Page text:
The Township of Nipigon is tying their flies in preparation for the Nipigon River Brook Trout Festival, celebrating the 100th anniversary of the world record brook trout. This family-friendly weekend will take place from July 17th-19th at the Nipigon waterfront and feature food vendors, live music, day excursions, regional history, and activities for all ages.

“The Township of Nipigon is thrilled to invite everyone to come out and explore Northern Ontario this summer at the Nipigon River Brook Trout Festival,” says Suzanne Kukko, economic development officer for the Township of Nipigon. “The story of the world record brook trout is the most legendary fish tale in the region.”

Nipigon historian and retired biologist Rob Swainson will be telling “The Reel Story of the World Record” during a special presentation at the festival. Swainson explains that by the late 1890s, Nipigon was booming because of the abundance of trout. “This 100th anniversary celebration will rekindle and awaken an interest in the incredibly rich history of the river and the town,” says Swainson. “After attending the Nipigon River Brook Trout Festival, I think people will be surprised about how this fish has really shaped our community.”

On July 21st, 1915, Dr. J.W. Cook, a physician from Fort William, caught the largest brook trout ever recorded in the Nipigon River, located just 60 kilometres up river from the town. Weighing 14.5 pounds and measuring 31.5 inches long, the headlines of the Fort William Daily Times
Journal proclaimed Dr. Cook of Fort William the “Captor of Largest Speckled Trout Known.” Dr. Cook was fishing with a party of three men who were guided by a party of nine, including lead guide Andrew Lexie from the Red Rock Indian Band. As per local tradition at the time, Lexie stitched the skin onto birch bark.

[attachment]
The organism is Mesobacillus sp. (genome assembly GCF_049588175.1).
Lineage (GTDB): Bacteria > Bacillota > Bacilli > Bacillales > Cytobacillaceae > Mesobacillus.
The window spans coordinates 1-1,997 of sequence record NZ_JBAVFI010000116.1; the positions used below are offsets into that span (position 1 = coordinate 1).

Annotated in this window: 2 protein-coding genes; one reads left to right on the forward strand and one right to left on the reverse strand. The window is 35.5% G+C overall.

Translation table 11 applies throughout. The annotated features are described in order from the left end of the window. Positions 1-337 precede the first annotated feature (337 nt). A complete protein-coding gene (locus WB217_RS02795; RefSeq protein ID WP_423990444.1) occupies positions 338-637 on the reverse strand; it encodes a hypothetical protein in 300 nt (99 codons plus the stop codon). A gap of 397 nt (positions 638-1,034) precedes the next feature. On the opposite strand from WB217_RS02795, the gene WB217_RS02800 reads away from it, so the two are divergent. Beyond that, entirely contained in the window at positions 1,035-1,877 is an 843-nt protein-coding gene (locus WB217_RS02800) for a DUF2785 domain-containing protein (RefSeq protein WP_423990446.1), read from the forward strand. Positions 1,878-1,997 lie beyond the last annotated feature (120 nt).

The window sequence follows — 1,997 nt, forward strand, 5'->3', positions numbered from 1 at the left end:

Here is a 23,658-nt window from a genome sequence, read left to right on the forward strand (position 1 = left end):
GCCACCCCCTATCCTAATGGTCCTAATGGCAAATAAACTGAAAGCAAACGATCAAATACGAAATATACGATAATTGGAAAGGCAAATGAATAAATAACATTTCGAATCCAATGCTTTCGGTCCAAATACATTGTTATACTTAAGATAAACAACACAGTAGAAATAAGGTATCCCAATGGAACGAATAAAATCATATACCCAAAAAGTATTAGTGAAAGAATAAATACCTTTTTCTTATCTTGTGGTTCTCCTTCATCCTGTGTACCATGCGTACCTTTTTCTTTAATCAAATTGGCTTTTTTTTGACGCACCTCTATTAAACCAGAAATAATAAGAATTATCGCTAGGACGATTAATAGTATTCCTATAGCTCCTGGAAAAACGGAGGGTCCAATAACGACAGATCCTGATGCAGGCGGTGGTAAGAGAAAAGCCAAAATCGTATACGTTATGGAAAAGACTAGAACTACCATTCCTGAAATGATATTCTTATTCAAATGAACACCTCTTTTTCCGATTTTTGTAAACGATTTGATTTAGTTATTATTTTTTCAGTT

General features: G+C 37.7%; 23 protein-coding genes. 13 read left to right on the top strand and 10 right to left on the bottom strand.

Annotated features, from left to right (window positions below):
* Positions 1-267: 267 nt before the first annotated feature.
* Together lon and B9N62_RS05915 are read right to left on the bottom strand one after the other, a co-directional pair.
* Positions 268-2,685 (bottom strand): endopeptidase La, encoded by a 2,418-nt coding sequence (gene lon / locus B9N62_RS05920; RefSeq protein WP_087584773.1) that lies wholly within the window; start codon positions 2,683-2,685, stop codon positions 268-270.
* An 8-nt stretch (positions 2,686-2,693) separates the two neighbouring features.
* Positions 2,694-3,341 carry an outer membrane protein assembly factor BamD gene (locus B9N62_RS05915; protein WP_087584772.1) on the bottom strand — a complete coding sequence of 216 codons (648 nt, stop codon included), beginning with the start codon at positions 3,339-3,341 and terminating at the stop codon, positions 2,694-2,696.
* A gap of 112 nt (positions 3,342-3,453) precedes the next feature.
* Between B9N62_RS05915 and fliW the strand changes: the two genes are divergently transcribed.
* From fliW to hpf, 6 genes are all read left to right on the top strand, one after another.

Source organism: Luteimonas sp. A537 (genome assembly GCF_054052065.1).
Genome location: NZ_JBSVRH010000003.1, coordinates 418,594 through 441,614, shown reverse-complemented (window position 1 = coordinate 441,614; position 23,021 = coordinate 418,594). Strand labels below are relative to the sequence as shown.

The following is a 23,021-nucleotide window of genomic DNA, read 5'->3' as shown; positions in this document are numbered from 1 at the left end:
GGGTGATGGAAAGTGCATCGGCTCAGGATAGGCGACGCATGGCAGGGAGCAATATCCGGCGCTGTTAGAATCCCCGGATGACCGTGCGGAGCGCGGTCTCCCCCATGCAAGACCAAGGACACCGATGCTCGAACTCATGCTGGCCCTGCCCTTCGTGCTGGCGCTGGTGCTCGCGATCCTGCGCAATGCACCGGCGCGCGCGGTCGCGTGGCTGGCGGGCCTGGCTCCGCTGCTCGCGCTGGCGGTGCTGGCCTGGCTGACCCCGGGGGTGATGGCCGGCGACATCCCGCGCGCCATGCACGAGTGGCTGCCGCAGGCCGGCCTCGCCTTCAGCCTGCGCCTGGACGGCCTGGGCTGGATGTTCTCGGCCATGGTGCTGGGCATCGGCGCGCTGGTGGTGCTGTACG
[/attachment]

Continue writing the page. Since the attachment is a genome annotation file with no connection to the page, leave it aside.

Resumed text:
Anglers have travelled from around the globe to fish the Nipigon River, and today, the brook trout continues to lure fish enthusiasts from near and far with hopes of breaking the largest standing record. “The Nipigon River was a mecca for wealthy gentlemen anglers. Attracted to the river by countless articles in guide books and magazines, the rich and famous and even royalty, including presidents, congressmen, railway barons and Hollywood celebrities, all came to be guided and pampered while enjoying the fishing and scenery on the river,” says Swainson.

The Nipigon River Brook Trout Festival will attract families, outdoor enthusiasts, and anglers with over 45 activities, including water taxi tours to the historic native rock pictographs, aerial tours, hiking and kayaking adventures, the Red Rock Indian Band Pow Wow, family games, historic displays, a shore-lunch cook off, fireworks, and of course great food and live entertainment. Pro anglers Gord Ellis and Rebekka Redd will also be on site to host all-ages angling workshops.

Weekend passes for the event are $10 for the entire weekend and children four and under are free. For further information about the Nipigon River Brook Trout Festival visit

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